Saturday, May 9, 2015


I suppose this post is what I care about most just now.

I couldn't sleep, it has to come out.

The drawing presently above captures a moment of love.

My daughter was sitting opposite me on the other side of the table and she was busy drawing.

I picked up a piece of paper and took the first drawing insrument I could find.

As often it is,  it was a biro.

After a while, I stretched over to pick up a felt tip colour pen to highlight my scribbling.

My daughter said: "They are my pens." 

I said, "Could I use your pens?" 

She replied, "Yes." 

Before she went to bed, she hugged me.


I had been trying to order my thoughts about what it is to be a "rhizomatic teacher".

I had already written much about different aspects of this in this blog, I decided.

I wanted to draw these aspects together to illustrate my thoughts more concisely for other learners.

I didn't want them ot have to wade through this bloody messy blog map!

I started off by looking for key terms.

I noted them down in a Popplet.

When I am thinking over complex questions, I often use a tool like Popplet.

It acts like bits of paper, post it notes, that I can manipulate on the floor.

I can make connections, I can insert images or videos, I can insert links.

I need to turn objects and concepts and people around in space to grasp stuff better.

At the centre of the web, I had noted: "Teacher as naturalist". 

There are two images I associate with this:

  • a naturalist in a hide to be able to observe and so as not to disturb the wild-life 
  • a naturalist taking a proactive role to release wild-life back into the nature.
To be a "naturalist" also implies felt presence. 

Such a 'felt presence' may be performed in a theatrical performance, I would reference Stanislawski and Chekov here or Jouvet.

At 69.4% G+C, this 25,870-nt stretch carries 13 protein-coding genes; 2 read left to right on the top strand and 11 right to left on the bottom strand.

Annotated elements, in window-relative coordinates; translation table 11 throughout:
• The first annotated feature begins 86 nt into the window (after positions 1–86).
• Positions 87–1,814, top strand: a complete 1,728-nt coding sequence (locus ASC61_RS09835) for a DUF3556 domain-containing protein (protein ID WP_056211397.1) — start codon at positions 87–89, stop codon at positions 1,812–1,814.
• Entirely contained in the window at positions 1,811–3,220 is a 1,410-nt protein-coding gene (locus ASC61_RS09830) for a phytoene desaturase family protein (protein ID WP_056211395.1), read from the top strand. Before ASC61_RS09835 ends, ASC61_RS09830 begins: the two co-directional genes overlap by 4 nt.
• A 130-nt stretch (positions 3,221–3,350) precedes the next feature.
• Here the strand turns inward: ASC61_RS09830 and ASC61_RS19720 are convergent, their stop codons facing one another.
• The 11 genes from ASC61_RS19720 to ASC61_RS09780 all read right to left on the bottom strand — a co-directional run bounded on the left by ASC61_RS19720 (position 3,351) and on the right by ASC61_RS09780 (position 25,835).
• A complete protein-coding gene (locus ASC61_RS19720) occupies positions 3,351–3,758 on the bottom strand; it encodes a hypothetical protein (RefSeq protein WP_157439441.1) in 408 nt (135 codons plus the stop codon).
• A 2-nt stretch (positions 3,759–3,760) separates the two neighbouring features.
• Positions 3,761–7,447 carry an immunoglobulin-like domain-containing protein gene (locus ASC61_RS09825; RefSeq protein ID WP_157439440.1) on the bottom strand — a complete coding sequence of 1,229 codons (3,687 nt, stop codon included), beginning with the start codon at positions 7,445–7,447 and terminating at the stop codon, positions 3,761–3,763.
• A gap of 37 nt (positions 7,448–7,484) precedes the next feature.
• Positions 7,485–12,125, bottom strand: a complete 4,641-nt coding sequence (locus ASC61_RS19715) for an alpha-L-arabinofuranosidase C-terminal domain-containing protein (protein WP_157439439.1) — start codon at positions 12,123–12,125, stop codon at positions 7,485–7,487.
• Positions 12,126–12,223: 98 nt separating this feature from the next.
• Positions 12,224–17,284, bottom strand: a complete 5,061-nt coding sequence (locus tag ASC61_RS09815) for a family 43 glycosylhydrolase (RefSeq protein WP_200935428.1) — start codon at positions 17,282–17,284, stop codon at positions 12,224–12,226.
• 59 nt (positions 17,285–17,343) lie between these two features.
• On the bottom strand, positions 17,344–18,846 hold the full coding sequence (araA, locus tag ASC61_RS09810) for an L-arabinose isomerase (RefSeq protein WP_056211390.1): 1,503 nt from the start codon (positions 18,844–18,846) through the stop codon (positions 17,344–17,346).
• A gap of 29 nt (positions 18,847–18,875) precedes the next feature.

I am not suggesting play acting, I am suggesting the actual and authentic embodiment of a role at an instant.

To act is also to be aware of those and that around - to be a listener.

I noted in the circles around 'Teacher as naturalist"

Icon or beacon. The teacher must be identifiable as an actor, as a reference even when back stage in the play.

I noted down blog posts which seemed to connect to this.

What sort of beacon or icon? I ask myself. 

Well I think the answer is that of the co-learner  , a role so dear to Howard Rheingold.

We are always both learner and teacher and researcher and...(well just add the role you want at the moment)

Howard or Alan Levine, or Jim Groom or Dave Cormier are not just brands they are caring humans.

They are actively going about their learning lives.

I noted down blog posts which seemed to connect to this.
I made a note of the moments when a learner feels out of his depth.

I think that the role of the 'rhizomatic teacher' is to enable the learner not to drown, if at all possible!

His or her, or the community's role is to be one of  a life-saver. 

I am reminded of Deleuze's comments in his ABCédaire about the loss of young people to drugs and his sadness at their misunderstanding of his work, and his concern that he could be held responsible.

At times, my learning life and my self-esteem has been saved by the kind, caring, attention of others.

I noted down a couple of posts to illustrate this:
One could add the roles of coach,  of sounding board to the one of life-saver.

I still believe that the teacher has a triggering role for learners.

He/she has a role of a conductor at times when it is possible to introduce support acts. 

He/she maybe an MC or a master of ceremonies.

I made a note of this in one of my last posts.
MC doesn't mean that the teacher has the star billing. 

He/she may act as useful connecting punctuation but his/hers is not the main role. 

Changing realities...